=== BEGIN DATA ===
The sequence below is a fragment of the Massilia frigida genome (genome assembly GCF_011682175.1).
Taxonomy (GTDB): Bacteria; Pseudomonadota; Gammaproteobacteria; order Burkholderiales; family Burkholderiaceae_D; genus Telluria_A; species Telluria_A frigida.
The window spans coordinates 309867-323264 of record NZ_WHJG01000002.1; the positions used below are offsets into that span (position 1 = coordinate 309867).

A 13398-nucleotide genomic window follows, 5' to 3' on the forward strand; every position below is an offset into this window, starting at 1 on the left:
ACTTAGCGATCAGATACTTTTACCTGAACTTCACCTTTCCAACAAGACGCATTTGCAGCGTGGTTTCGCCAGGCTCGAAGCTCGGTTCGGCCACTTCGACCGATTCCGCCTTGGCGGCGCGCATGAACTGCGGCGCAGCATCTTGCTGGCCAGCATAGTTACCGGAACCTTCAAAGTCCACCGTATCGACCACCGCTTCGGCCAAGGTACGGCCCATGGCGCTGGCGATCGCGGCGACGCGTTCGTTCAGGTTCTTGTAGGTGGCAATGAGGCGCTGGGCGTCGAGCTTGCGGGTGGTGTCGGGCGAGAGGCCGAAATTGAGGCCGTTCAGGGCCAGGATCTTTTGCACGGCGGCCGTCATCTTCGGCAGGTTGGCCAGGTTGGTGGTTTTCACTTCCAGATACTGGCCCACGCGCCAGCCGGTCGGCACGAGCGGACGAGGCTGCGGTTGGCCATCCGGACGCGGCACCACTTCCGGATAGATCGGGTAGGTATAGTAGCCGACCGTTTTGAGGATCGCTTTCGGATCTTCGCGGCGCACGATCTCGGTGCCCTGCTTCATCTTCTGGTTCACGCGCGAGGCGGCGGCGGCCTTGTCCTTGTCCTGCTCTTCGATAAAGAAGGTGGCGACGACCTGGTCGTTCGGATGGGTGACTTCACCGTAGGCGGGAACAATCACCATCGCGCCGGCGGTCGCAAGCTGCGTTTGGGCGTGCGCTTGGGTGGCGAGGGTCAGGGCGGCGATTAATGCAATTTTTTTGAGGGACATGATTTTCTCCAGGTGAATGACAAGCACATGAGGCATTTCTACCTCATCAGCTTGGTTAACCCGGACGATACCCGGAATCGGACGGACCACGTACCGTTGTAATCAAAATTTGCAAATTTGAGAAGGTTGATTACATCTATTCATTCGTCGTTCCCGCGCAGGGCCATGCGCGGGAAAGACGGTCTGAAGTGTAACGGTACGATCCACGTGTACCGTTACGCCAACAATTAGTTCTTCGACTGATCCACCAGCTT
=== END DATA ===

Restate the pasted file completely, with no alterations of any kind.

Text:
The sequence below is a fragment of the Massilia frigida genome (genome assembly GCF_011682175.1).
Taxonomy (GTDB): Bacteria; Pseudomonadota; Gammaproteobacteria; order Burkholderiales; family Burkholderiaceae_D; genus Telluria_A; species Telluria_A frigida.
The window spans coordinates 309867-323264 of record NZ_WHJG01000002.1; the positions used below are offsets into that span (position 1 = coordinate 309867).

A 13398-nucleotide genomic window follows, 5' to 3' on the forward strand; every position below is an offset into this window, starting at 1 on the left:
ACTTAGCGATCAGATACTTTTACCTGAACTTCACCTTTCCAACAAGACGCATTTGCAGCGTGGTTTCGCCAGGCTCGAAGCTCGGTTCGGCCACTTCGACCGATTCCGCCTTGGCGGCGCGCATGAACTGCGGCGCAGCATCTTGCTGGCCAGCATAGTTACCGGAACCTTCAAAGTCCACCGTATCGACCACCGCTTCGGCCAAGGTACGGCCCATGGCGCTGGCGATCGCGGCGACGCGTTCGTTCAGGTTCTTGTAGGTGGCAATGAGGCGCTGGGCGTCGAGCTTGCGGGTGGTGTCGGGCGAGAGGCCGAAATTGAGGCCGTTCAGGGCCAGGATCTTTTGCACGGCGGCCGTCATCTTCGGCAGGTTGGCCAGGTTGGTGGTTTTCACTTCCAGATACTGGCCCACGCGCCAGCCGGTCGGCACGAGCGGACGAGGCTGCGGTTGGCCATCCGGACGCGGCACCACTTCCGGATAGATCGGGTAGGTATAGTAGCCGACCGTTTTGAGGATCGCTTTCGGATCTTCGCGGCGCACGATCTCGGTGCCCTGCTTCATCTTCTGGTTCACGCGCGAGGCGGCGGCGGCCTTGTCCTTGTCCTGCTCTTCGATAAAGAAGGTGGCGACGACCTGGTCGTTCGGATGGGTGACTTCACCGTAGGCGGGAACAATCACCATCGCGCCGGCGGTCGCAAGCTGCGTTTGGGCGTGCGCTTGGGTGGCGAGGGTCAGGGCGGCGATTAATGCAATTTTTTTGAGGGACATGATTTTCTCCAGGTGAATGACAAGCACATGAGGCATTTCTACCTCATCAGCTTGGTTAACCCGGACGATACCCGGAATCGGACGGACCACGTACCGTTGTAATCAAAATTTGCAAATTTGAGAAGGTTGATTACATCTATTCATTCGTCGTTCCCGCGCAGGGCCATGCGCGGGAAAGACGGTCTGAAGTGTAACGGTACGATCCACGTGTACCGTTACGCCAACAATTAGTTCTTCGACTGATCCACCAGCTT